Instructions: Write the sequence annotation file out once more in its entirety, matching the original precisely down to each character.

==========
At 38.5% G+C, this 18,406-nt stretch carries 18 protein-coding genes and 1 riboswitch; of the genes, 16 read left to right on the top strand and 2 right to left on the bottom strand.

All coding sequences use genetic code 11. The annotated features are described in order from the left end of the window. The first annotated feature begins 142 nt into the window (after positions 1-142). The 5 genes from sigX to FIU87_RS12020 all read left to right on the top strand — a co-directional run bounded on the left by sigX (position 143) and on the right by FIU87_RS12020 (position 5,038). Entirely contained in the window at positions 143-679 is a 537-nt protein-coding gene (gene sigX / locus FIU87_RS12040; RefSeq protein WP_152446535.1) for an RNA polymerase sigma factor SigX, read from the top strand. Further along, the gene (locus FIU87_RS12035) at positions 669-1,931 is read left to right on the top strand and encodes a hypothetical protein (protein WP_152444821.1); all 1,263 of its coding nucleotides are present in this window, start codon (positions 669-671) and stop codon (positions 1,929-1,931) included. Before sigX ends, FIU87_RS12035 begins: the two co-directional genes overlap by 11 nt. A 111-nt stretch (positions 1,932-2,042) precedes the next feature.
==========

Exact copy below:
At 38.5% G+C, this 18,406-nt stretch carries 18 protein-coding genes and 1 riboswitch; of the genes, 16 read left to right on the top strand and 2 right to left on the bottom strand.

All coding sequences use genetic code 11. The annotated features are described in order from the left end of the window. The first annotated feature begins 142 nt into the window (after positions 1-142). The 5 genes from sigX to FIU87_RS12020 all read left to right on the top strand — a co-directional run bounded on the left by sigX (position 143) and on the right by FIU87_RS12020 (position 5,038). Entirely contained in the window at positions 143-679 is a 537-nt protein-coding gene (gene sigX / locus FIU87_RS12040; RefSeq protein WP_152446535.1) for an RNA polymerase sigma factor SigX, read from the top strand. Further along, the gene (locus FIU87_RS12035) at positions 669-1,931 is read left to right on the top strand and encodes a hypothetical protein (protein WP_152444821.1); all 1,263 of its coding nucleotides are present in this window, start codon (positions 669-671) and stop codon (positions 1,929-1,931) included. Before sigX ends, FIU87_RS12035 begins: the two co-directional genes overlap by 11 nt. A 111-nt stretch (positions 1,932-2,042) precedes the next feature.